In this picture, you can see a copper 1/2" line that comes down to give me an air outlet at my work bench, as well as one at the front of the garage. Sweating copper pipe is an easy way to supply air from your compressor to various places. You can see it has its own little regulator and pressure gauge. Then there is the thermostat for the furnace (round thing), a plaque from the Terryville show years ago, and an "Oh No- 30!" button that someone gave me on my birthday, uhhh, a few years back. Above the light switches is a power strip and that dark green thing behind the red basket is the Makita drill battery charger, wall mounted. An ATV license plate I found in the woods many years ago (still looking for the ATV that goes with it) a little shelf with battery terminal cleaners, sockets, etc. And you can see the 6 volt battery for the '57 there below.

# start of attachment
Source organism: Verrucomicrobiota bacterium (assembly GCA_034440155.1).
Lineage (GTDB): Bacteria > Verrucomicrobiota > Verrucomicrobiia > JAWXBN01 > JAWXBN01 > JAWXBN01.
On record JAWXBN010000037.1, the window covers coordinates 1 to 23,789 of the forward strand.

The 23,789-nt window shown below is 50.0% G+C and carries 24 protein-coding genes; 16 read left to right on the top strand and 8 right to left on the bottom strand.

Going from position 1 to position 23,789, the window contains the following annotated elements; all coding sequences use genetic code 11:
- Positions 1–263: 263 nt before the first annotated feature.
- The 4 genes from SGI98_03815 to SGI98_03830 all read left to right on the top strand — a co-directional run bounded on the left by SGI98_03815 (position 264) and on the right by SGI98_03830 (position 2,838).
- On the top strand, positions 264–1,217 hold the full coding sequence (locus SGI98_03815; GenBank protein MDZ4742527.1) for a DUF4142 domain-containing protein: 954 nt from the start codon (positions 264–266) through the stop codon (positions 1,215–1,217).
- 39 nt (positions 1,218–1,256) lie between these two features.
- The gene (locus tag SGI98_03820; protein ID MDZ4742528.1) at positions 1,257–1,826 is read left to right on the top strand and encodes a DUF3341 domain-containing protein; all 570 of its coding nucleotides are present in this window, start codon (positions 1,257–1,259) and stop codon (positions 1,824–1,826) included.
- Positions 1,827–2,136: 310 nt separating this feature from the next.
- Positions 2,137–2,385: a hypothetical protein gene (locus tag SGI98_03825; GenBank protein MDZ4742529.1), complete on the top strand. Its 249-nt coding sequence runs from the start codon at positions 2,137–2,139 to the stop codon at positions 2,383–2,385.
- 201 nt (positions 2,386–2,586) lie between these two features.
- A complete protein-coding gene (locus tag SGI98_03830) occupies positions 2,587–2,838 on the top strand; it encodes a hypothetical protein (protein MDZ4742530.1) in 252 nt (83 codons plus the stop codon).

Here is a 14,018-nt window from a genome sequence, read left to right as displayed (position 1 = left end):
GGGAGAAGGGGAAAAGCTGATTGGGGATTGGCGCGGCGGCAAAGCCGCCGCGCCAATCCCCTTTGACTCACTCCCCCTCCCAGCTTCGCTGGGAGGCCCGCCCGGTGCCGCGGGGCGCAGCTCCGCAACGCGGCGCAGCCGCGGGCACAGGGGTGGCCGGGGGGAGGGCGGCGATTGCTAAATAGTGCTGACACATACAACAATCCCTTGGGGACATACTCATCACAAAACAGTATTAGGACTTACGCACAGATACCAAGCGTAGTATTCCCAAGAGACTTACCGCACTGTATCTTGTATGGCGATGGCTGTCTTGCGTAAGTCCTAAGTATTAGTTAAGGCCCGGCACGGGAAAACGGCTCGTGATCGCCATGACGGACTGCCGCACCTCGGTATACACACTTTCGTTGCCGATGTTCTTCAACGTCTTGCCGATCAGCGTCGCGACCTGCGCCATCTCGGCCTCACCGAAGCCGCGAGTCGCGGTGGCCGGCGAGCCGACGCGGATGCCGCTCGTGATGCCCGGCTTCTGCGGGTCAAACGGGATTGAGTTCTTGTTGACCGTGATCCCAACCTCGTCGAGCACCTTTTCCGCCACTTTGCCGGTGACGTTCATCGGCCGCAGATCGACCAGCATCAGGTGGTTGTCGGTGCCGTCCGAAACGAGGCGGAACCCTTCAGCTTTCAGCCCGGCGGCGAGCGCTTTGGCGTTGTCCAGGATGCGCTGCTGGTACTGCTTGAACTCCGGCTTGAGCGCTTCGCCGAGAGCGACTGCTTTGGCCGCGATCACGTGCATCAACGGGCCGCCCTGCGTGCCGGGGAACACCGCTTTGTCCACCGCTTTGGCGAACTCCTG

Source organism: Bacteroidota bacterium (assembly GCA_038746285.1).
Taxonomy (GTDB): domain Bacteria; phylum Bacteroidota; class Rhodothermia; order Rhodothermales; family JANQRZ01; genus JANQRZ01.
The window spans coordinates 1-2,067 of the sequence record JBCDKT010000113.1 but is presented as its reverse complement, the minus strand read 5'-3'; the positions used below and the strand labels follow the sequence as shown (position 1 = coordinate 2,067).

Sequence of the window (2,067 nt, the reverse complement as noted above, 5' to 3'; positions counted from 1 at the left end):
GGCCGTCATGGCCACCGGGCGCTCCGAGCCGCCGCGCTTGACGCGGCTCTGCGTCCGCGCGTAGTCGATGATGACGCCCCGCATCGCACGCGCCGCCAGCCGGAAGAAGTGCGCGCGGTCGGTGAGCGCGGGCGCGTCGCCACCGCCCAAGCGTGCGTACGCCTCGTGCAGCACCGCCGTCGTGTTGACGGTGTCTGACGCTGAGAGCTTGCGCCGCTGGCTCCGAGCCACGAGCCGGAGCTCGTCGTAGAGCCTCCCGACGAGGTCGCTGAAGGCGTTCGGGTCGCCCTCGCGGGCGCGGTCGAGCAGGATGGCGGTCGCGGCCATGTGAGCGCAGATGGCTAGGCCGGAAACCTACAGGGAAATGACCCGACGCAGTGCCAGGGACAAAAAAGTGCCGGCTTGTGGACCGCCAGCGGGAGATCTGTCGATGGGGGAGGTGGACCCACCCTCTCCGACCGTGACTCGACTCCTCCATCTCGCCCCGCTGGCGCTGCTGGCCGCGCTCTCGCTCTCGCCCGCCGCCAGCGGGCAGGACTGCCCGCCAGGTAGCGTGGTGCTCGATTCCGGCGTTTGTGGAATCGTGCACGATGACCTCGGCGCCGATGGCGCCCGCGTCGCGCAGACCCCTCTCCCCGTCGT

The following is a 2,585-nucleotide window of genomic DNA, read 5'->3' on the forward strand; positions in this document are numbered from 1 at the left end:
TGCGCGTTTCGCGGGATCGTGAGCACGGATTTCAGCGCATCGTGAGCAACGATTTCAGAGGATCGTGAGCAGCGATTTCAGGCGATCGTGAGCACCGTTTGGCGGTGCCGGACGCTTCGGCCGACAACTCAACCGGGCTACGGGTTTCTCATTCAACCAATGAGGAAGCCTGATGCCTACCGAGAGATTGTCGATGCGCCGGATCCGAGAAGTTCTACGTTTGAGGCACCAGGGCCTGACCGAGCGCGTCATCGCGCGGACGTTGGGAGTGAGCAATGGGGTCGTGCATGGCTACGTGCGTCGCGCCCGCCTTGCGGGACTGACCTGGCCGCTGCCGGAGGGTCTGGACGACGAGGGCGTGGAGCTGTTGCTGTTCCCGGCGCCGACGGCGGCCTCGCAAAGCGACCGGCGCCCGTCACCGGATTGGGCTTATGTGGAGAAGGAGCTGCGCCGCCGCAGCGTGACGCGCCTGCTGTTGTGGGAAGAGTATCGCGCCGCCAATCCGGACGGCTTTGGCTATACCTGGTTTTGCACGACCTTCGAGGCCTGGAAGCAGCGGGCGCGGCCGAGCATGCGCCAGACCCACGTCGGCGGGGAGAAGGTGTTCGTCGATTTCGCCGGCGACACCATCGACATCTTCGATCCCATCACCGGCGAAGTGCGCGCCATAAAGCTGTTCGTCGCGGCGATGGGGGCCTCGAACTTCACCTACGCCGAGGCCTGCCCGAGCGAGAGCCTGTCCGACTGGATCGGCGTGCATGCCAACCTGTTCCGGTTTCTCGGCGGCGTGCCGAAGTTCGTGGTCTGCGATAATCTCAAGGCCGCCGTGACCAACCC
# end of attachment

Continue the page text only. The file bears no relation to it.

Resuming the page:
|Just above the left
side of the work bench is the "entertainment center". Cassette deck, tuner,
amp and 8 track. That's right an 8 track. For you young 'uns, that was
invented right after Edison made that crank operated phonograph. The tape
is "Cat Stephens Greatest Hits", one of three 8 Track tapes that I own.
I like to listen to it every now and again and wait for the song to fade
out halfway through and then hear "ka-CHunk" and it fades back in. (Note,
the 8 Track was removed in 2001 in favor of shelf space for a variable
Also visible the obligatory chemical insect combatants, and my library of service manuals. You can see a couple Chiltons, a Haynes and a Muir. The other two 8 tracks (Beach Boys Greatest and Bowie "Diamond Dogs") are on top of the cassette deck.
|This was the latest
"amenity" added to the garage. A sink with hot and cold water. I never
realized how useful it would be. Washing greasy hands and arms, paint brushes,
washing dirty (not greasy) parts, dumping coolant (town approves), getting